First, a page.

Martial Arts Training and Technique

by Brian Copeland, RKC

Why is it that boxing and martial arts coaches always get us tired as heck and then want us to practice punching the bags or working our techniques?

Well their heart is in the right place but unfortunately the practice sabotages our goal to increase the speed, power and timing of our techniques.

The reason that your coach puts you through endless bag-work, jump rope, sprints, push-ups, etc.; and then wants you to spar, practice techniques, work the bags or focus mitts is to toughen you up and increase your endurance. Or he could just be an unhappy evil Satan worshiper who derives pleasure from your pain…. Let's assume he just wants to increase your conditioning.

Great concept but at what sacrifice and can we do it better?

According to Thomas Kurz in "Science of Sports Training" the ideal way to structure any given training session is:

  1. Learning new techniques or tactics (while fresh)
  2. Developing speed and/or coordination (while fresh)
  3. Developing strength (while still fairly fresh)
  4. Developing endurance (who cares if you are fresh for endurance training?)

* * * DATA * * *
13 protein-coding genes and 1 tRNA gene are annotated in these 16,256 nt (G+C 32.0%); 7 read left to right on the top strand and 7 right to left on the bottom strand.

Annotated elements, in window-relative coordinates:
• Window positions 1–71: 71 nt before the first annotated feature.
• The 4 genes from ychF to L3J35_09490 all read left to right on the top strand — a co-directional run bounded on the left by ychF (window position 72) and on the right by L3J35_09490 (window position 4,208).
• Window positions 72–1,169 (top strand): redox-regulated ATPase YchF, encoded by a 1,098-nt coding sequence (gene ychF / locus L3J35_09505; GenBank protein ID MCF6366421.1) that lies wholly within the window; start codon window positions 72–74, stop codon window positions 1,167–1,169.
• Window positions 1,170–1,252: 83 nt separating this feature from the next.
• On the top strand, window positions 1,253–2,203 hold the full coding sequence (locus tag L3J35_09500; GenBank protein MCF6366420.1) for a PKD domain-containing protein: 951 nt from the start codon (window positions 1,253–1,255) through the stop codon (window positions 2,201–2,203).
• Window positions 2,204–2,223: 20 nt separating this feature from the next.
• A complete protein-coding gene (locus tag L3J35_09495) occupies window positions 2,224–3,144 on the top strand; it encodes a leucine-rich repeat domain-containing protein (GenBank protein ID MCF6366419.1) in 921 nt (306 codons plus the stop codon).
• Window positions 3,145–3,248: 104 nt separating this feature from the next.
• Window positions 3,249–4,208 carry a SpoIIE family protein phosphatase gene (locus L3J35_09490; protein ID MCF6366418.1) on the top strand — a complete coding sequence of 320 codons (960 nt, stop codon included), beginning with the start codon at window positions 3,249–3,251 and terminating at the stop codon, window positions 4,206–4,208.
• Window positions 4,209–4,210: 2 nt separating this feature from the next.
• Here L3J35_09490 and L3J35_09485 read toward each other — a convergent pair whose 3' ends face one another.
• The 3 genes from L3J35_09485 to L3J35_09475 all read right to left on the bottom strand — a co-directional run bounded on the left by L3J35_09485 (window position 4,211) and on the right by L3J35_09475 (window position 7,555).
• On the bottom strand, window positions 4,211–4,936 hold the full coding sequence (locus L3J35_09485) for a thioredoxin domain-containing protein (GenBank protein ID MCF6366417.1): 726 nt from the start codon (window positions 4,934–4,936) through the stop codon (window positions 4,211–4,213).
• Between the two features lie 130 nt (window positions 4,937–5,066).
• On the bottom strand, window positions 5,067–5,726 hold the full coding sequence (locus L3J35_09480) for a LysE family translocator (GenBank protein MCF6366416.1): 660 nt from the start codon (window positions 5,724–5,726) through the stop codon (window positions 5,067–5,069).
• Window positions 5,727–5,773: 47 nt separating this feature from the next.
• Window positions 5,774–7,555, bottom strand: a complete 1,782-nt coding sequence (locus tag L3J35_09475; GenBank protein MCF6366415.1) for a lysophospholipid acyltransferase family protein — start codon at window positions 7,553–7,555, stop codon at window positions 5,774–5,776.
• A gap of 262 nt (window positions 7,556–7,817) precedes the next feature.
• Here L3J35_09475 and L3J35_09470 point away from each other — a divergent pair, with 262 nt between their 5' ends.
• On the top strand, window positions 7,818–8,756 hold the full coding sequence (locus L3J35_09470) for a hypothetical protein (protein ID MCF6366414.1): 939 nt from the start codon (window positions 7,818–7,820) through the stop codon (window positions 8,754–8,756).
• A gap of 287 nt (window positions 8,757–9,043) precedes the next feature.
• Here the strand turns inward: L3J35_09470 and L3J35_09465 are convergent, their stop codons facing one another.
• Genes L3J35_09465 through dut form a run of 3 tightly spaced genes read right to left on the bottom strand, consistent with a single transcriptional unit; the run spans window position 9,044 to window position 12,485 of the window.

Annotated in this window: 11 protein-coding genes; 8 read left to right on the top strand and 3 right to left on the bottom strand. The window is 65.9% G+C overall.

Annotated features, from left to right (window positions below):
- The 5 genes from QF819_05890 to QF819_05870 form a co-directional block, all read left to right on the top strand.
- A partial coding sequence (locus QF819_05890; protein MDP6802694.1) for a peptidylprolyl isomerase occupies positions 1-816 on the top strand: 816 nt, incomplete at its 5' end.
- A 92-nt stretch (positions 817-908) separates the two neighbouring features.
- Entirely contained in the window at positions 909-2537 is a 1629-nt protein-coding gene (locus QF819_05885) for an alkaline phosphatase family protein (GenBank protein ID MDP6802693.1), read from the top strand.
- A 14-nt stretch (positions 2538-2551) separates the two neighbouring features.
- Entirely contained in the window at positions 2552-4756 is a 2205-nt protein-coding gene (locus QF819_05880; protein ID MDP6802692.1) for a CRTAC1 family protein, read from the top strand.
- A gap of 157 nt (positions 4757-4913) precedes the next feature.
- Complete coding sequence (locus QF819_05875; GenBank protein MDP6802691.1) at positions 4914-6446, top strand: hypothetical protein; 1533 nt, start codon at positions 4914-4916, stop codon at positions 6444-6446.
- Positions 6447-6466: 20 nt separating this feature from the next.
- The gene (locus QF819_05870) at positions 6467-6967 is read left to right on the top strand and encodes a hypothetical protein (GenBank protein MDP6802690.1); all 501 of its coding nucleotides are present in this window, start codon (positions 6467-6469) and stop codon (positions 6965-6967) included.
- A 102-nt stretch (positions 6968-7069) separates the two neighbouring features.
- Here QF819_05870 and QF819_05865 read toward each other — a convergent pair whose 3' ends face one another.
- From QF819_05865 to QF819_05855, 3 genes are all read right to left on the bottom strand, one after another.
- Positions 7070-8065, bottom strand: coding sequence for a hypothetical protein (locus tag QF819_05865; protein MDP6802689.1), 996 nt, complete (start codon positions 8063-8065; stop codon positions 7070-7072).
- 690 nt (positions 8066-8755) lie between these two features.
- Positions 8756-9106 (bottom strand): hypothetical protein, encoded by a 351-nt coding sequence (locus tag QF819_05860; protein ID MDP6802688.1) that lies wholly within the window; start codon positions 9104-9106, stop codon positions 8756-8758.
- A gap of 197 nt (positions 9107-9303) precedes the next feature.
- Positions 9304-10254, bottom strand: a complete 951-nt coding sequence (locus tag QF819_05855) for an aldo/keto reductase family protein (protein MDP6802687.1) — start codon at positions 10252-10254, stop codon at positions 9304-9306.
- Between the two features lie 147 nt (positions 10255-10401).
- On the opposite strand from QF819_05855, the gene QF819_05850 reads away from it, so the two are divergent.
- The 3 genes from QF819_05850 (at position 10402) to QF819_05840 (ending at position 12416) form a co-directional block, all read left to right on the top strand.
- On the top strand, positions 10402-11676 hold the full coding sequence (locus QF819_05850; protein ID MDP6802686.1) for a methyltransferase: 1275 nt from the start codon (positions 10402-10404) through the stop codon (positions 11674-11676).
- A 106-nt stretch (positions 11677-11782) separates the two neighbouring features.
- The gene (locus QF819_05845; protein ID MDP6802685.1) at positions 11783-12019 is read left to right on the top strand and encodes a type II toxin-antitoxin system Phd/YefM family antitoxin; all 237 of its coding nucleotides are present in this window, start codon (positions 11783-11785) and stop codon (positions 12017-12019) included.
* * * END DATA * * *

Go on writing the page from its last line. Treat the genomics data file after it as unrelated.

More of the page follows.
Why follow the above principle? Well by definition endurance training is meant to increase your ability to keep on going, you can do that in a somewhat fatigued state after your other training. But have you ever tried to be really quick while you were exhausted? As President George Bush Senior (or at least Dana Carvey acting like George on SNL) liked to say "not gonna do it."

See, when you are in a fatigued state your speed, coordination and strength have all gone down in the dumps. You will not be able to train at your potential strength or speed while tired; hence you will not be able to push your strength or speed to new limits. You might say, "well it is better to train them while I'm tired so they will be even better when I'm fresh." Well for reasons that are too complex to dig into in this article, it doesn't work that way. When you are fatigued you will replace fine motor functions with gross ones. What does that mean to you? Well let's look at your jab (choose any punch); you want to lead from the fist so you don't telegraph your punch to your opponent. But then you have to mobilize your hips and legs, etc. behind the punch or you will have no power and just be an arm puncher. Tall order right? You work very hard to master this complex technique, are you sabotaging it?

What happens when you are tired? You start leading with the hips and a turn of the torso to get your tired arm and body to move. You telegraph your punch to your opponent, you loose timing and power, and your opponent easily counters your punch!

Bottom line, if you train fine technical movements when tired you will get sloppy. Think of the final round of a super heavyweight fight!

So what do I do?